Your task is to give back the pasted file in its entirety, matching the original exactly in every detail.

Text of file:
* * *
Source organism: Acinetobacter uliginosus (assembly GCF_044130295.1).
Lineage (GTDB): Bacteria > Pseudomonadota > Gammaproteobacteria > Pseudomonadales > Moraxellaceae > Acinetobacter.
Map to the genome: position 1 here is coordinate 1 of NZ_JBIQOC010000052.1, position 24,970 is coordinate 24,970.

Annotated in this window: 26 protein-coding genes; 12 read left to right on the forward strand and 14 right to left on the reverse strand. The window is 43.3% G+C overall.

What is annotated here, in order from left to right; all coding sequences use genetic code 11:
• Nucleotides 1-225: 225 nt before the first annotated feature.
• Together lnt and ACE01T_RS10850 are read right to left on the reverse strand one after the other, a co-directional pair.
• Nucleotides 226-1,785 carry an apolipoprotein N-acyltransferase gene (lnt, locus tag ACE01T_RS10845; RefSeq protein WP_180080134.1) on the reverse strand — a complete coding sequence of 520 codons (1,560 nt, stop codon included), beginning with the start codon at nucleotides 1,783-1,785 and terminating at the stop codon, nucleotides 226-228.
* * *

Source organism: Acinetobacter uliginosus (assembly GCF_044130295.1).
Lineage (GTDB): Bacteria > Pseudomonadota > Gammaproteobacteria > Pseudomonadales > Moraxellaceae > Acinetobacter.
Map to the genome: position 1 here is coordinate 1 of NZ_JBIQOC010000052.1, position 24,970 is coordinate 24,970.

Annotated in this window: 26 protein-coding genes; 12 read left to right on the forward strand and 14 right to left on the reverse strand. The window is 43.3% G+C overall.

What is annotated here, in order from left to right; all coding sequences use genetic code 11:
• Nucleotides 1-225: 225 nt before the first annotated feature.
• Together lnt and ACE01T_RS10850 are read right to left on the reverse strand one after the other, a co-directional pair.
• Nucleotides 226-1,785 carry an apolipoprotein N-acyltransferase gene (lnt, locus tag ACE01T_RS10845; RefSeq protein WP_180080134.1) on the reverse strand — a complete coding sequence of 520 codons (1,560 nt, stop codon included), beginning with the start codon at nucleotides 1,783-1,785 and terminating at the stop codon, nucleotides 226-228.